Sen. Mark Udall discusses debt negotiations

Jul 14, 2011

Sen. Mark Udall (D-Colo.) "has been an outspoken voice publicly and privately about the need to get something done to reduce spending and the debt." Sen. Mark Udall chatted about how he feels the United States should shrink its debt and his stance on debt negotiations.

Related: Grover Norquist discusses debt negotiations

Hi everyone, I’m glad to be with you for the next half hour to talk about what I think is one of the most serious challenges our country faces.  The clock is running out on the time to raise the debt ceiling – and on our ability to deal with our debt, and Congress is still at an impasse.  I think the American people are ahead of us on this one.  They want a comprehensive, bipartisan solution.  Our debt stands at over $46,000 per citizen - that's an outrageous number that is weighing down our economic recovery, costing us jobs and jeopardizing our status as the world's economic leader.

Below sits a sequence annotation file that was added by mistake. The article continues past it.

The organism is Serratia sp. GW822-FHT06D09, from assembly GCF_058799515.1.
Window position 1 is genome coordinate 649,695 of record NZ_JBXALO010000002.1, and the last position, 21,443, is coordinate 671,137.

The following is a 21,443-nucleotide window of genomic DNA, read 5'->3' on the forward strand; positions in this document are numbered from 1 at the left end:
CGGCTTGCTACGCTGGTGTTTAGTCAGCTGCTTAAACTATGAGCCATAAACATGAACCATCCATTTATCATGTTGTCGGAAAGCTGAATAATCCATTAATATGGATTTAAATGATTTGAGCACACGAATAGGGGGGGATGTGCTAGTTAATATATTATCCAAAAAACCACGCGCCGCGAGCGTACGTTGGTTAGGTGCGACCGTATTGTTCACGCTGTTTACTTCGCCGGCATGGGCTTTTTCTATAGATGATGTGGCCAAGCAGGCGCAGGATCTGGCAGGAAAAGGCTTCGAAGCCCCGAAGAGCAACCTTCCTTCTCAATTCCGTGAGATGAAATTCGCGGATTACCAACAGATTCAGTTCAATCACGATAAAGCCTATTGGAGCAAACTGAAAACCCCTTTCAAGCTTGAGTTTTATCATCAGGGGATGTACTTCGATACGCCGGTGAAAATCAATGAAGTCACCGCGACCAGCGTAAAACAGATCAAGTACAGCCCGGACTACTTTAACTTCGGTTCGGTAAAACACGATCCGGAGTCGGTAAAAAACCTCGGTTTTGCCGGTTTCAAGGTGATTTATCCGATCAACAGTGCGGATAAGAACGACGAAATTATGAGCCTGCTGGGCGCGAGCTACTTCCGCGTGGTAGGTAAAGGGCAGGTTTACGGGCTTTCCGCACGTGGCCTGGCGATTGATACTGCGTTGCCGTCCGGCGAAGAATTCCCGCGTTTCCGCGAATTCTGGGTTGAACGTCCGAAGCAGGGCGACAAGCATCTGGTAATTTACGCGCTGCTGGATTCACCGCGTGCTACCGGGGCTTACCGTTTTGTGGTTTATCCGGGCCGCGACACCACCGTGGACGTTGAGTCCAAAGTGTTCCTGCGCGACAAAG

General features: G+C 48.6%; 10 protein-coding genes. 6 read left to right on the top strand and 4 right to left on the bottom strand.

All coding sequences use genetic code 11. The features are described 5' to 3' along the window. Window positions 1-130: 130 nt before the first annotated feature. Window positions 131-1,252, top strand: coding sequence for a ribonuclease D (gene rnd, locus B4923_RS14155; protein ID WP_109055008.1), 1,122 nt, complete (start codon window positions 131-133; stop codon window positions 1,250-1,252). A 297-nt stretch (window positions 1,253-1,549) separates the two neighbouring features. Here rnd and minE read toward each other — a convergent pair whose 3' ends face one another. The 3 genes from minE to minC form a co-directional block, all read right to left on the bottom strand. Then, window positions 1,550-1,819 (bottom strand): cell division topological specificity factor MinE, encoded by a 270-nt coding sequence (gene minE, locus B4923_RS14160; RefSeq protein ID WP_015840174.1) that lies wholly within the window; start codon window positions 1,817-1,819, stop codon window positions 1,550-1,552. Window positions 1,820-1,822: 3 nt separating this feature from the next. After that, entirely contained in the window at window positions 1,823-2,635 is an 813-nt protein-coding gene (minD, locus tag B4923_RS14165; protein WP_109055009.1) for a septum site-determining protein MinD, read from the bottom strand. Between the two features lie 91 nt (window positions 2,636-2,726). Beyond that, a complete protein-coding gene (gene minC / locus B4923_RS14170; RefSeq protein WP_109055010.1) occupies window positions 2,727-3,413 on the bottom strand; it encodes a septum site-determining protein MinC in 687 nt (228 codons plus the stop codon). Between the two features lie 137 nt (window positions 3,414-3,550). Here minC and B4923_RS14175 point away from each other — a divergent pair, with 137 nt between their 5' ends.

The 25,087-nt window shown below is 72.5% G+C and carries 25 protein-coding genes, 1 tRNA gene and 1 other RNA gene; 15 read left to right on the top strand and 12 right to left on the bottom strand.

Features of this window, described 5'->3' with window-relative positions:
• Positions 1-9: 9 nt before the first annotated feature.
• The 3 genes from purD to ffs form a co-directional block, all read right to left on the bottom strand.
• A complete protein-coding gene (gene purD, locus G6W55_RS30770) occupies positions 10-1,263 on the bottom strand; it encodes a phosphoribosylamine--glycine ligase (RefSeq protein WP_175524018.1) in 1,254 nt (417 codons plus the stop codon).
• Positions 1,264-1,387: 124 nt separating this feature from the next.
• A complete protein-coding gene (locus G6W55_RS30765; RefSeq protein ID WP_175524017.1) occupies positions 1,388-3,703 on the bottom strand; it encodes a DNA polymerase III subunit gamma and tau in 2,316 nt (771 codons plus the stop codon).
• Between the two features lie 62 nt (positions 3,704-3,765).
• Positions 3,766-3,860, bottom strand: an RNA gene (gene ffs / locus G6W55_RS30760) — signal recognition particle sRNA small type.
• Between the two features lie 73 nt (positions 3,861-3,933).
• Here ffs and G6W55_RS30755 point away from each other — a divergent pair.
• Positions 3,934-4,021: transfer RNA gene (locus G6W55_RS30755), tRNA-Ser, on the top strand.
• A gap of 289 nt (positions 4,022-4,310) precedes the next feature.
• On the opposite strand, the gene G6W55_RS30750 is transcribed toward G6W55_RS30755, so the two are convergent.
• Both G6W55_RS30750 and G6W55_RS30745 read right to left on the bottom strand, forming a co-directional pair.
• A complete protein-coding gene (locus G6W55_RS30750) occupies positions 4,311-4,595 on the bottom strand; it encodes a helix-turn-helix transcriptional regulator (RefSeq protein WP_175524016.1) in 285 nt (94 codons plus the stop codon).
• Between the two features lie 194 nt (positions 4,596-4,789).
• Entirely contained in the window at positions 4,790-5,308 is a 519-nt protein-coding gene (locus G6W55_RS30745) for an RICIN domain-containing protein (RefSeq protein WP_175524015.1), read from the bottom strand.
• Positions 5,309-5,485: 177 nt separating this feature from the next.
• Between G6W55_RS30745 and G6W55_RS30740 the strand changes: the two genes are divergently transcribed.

I’m a supporter of the recommendations put forward by the Bowles-Simpson Commission on Fiscal Responsibility and Reform, which would reduce the debt by over $4 trillion over the next decade, including spending cuts, reasonable entitlement reform and revenues generated from closing special interest tax expenditures.  And I’m doing everything I can to bring my colleagues together to support a real plan that will reduce spending, close wasteful tax loopholes and get our economy back on track.

Before we get started, I want to share two links with you.  First, here’s an open letter to Congress that I have on my website, sending the message that we need a sensible, bipartisan debt plan – over 5,000 Coloradans have signed it so far, and I invite you to add your name.  Second, here’s a great game that illustrates just how high the stakes are in our national budget – I helped roll it out yesterday, and I think you’d enjoy it as well. 

From one of your Colorado constituents: Why is it that Social Security is discussed during deficit reduction talks? Social Security, to my knowledge, has never added one cent to the deficit. Why, then, is Social Security even a topic when legislators consider how to lower the deficit?